Collage of 100lb Cows with Zarilda Clothilde in centre, ca. 1912
Riverview Hospital Historical Society collection C5-S01-SS01-GN41

The herd was housed in state-of-the-art facilities. The Farmers' Advocate reported that Colony Farm had, "the best equipped barns, stables, dairy equipment and yards in Canada, if not the continent." The wooden cattle barn was large enough to accommodate 110 head of cattle. It was also fully automated—the cows were watered automatically in their stalls, the large hay barn was equipped with conveyor belts, and a supply train travelled between the silo and barn to feed the herd.

By 1912, the herd consisted of ​94 head of cattle, and in the stable there were 9 boxes with calves. The Coquitlam Star wrote: ​

“It looks as if they had good appetites. Here likewise there is no sickness…They are brushed once a day and re-strawed twice. The milkers wear white cotton coats and wash previous to the milking operation with Hood’s patent dairy soap.”

—“Coqutilam Mental Hospital and Colony Farm,” Coquitlam Star, May 8, 1912, p. 6

By 1913, the farm was producing almost 50,000 gallons of milk, and the production grew annually. For example, the famous cow, Zarilda Clothilde alone produced 33,153.6 lbs of milk and enough milk fat to produce 1,194 lbs of butter. Other notable producers were Besse Besford, Madame Pauline Canary the Second, and Princess Hengerveld, who were “udderly” prolific. The farm regularly took top prizes at the Pacific National Exhibition and the Holstein Herd provided foundation stock for many of the Province’s dairy farms. Colony Farm was awarded a master breeder shield in 1930 from the British Columbia Branch of Holstein Canada.

Regrettably, in 1946 there was a rash of arson incidents at Colony Farm. On December 8th a large fire broke out in the Arena building. Fortunately there were no casualties, but all the paperwork that was kept in the Arena was destroyed along with the building, including much of the paper documentation of the Holstein Herd.

Due to budgetary pressures, the Province closed the farm in 1983. Everything on Colony Farm—including the Holstein Herd—was sold off. Only the land remained. In 1996 the Province transferred the land to Metro Vancouver, who manages Colony Farm Regional Park to this day.​

Glass Plate Negatives

Fortuitously, a unique collection of gelatin dry plate negatives documenting Colony Farm and the Holstein Herd was transferred to the City of Coquitlam Archives. The photographs were most likely taken by Vancouver commercial photographer W.J. Moore. The glass plate negatives are unique not only in their content, but also due to their characteristic fragility.

From about 1870 to 1920, many photographers used these fragile glass negatives to capture images of daily life. Gelatin dry plate negatives consist of a high-quality, smooth glass support and a gelatin emulsion of silver bromide. Unlike wet collodion glass plate negatives used in earlier photography, gelatin dry plates required less exposure time, retained their sensitized state for longer, and could be developed long after the initial exposure. By the 1920s, nitrate film negatives took over from dry plates in popularity.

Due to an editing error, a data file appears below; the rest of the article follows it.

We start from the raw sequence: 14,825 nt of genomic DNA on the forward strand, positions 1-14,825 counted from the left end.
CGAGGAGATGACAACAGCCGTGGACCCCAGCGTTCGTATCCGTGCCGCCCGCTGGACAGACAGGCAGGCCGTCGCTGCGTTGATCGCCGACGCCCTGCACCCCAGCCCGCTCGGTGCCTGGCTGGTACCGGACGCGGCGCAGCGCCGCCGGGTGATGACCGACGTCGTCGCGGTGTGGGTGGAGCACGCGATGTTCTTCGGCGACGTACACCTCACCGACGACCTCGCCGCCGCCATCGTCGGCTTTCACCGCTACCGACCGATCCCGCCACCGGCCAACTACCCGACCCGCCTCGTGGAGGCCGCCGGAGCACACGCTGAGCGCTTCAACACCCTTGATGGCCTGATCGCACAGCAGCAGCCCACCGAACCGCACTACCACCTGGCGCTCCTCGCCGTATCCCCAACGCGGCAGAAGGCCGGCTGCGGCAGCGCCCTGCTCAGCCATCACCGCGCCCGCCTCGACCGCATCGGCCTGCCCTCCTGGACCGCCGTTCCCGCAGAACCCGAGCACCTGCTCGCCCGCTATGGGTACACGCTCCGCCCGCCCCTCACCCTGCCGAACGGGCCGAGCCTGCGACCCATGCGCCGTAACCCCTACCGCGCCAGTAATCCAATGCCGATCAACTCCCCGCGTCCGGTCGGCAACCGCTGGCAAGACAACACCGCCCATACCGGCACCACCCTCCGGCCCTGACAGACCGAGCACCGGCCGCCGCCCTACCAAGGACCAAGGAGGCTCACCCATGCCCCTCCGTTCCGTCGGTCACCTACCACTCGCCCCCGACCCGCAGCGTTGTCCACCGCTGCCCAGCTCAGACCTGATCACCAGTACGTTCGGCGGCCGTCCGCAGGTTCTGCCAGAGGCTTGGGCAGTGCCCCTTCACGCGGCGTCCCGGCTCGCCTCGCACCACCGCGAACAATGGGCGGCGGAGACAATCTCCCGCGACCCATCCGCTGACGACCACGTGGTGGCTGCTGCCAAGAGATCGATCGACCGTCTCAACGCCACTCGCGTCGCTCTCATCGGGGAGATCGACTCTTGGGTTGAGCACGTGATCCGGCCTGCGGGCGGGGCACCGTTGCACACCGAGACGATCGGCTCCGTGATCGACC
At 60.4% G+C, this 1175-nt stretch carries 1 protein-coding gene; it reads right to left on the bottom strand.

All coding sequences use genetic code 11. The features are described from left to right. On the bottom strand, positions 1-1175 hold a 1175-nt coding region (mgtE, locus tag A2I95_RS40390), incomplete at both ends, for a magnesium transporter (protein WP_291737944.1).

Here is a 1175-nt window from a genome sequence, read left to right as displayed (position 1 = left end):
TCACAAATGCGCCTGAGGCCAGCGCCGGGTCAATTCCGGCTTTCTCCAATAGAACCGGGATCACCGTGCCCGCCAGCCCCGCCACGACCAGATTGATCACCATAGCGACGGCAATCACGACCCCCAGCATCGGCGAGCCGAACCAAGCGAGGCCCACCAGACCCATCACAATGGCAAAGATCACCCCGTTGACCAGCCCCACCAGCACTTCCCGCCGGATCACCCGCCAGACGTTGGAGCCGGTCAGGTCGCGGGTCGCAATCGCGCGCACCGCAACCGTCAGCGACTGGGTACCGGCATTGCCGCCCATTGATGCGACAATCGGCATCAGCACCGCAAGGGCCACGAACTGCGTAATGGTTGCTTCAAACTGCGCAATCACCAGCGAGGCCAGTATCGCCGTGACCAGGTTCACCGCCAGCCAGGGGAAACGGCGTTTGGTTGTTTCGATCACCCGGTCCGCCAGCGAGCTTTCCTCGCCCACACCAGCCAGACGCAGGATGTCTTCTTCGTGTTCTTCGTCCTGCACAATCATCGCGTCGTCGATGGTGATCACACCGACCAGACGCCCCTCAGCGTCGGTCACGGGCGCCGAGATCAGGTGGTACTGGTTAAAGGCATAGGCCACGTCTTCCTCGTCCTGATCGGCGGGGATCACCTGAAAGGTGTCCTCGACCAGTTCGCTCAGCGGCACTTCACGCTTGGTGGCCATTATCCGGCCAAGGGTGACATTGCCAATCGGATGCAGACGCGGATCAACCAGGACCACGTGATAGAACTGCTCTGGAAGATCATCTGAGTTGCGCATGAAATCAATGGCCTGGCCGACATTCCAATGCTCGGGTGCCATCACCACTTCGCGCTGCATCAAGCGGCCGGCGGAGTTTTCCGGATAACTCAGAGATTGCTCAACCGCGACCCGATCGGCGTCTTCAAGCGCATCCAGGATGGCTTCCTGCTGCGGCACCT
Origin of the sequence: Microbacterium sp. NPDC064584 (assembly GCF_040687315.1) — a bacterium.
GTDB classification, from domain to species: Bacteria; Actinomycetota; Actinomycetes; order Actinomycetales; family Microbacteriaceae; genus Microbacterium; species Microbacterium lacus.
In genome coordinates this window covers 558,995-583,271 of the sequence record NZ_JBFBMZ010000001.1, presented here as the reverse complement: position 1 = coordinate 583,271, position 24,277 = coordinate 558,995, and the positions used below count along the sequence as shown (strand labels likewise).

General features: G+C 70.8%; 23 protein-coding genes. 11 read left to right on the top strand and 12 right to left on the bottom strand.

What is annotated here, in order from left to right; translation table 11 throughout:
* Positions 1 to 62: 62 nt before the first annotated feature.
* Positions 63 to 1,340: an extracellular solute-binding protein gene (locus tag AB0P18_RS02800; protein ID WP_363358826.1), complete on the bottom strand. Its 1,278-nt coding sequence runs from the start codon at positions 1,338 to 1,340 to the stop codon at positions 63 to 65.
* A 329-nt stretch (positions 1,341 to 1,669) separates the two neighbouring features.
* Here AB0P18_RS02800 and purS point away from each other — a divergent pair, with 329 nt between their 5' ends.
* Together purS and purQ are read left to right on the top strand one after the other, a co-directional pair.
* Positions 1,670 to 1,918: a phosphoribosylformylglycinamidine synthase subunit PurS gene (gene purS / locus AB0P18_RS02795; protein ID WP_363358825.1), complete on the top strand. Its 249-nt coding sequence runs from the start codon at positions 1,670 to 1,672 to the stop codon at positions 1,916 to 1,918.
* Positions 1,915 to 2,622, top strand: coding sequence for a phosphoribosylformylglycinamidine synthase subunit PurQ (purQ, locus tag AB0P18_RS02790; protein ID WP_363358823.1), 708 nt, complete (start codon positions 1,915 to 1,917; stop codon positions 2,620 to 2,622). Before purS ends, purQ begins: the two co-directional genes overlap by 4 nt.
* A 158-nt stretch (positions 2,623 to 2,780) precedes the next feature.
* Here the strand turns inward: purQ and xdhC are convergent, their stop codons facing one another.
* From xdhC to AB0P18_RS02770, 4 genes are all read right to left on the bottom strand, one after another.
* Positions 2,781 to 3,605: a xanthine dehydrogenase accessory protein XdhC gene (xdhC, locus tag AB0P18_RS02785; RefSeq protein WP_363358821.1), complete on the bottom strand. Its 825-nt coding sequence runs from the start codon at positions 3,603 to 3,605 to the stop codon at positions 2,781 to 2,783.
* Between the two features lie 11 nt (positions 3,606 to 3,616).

The most common type of damage to glass plates—unsurprisingly—is breakage due to poor handling. Glass is prone to breaking and becomes more brittle as it ages. The negatives can easily develop a network of cracks along the edges of the plate, which may lead to image loss. But other environmental instabilities cause silver deterioration of the image on the plates. If glass plate negatives are exposed to fluctuations in relative humidity it causes considerable strain on the adhesion of the gelatin to the glass plate. The gelatin expands and contracts and can lift and flake, irreversibly marring the image.

Photograph of Main Barn and milking parlour at Colony Farm, ca. 1912, with a damaged emulsion layer. Note the dark patches in the centre of the image!

Photograph of Main Barn and milking parlour at Colony Farm, ca. 1912, with a damaged emulsion layer. Note the dark patches in the centre of the image!
Riverview Hospital Historical Society collection C5-S01-SS01-GN75

Broken glass plate negative of a man with a boat during the flood at Colony Farm, ca. 1921. Note the crack and missing piece in the centre of the image!

Broken glass plate negative of a man with a boat during the flood at Colony Farm, ca. 1921. Note the crack and missing piece in the centre of the image!
Riverview Hospital Historical Society collection C5-S01-SS01-GN154

The City of Coquitlam Archives’ facilities ensure this collection of glass plate negatives is stored in a stable environment, so that the legacy of the “remar-cow-ble” Holstein Herd at Colony Farm can live on.

Check out more photographs of the Holstein Herd in the Riverview Hospital Historical Society collection. It has over 150 digitized photographs that offer a unique glimpse into life at Colony Farm and Riverview Hospital at the turn of the century. The photographs are available in the Archives online search portal, Quest.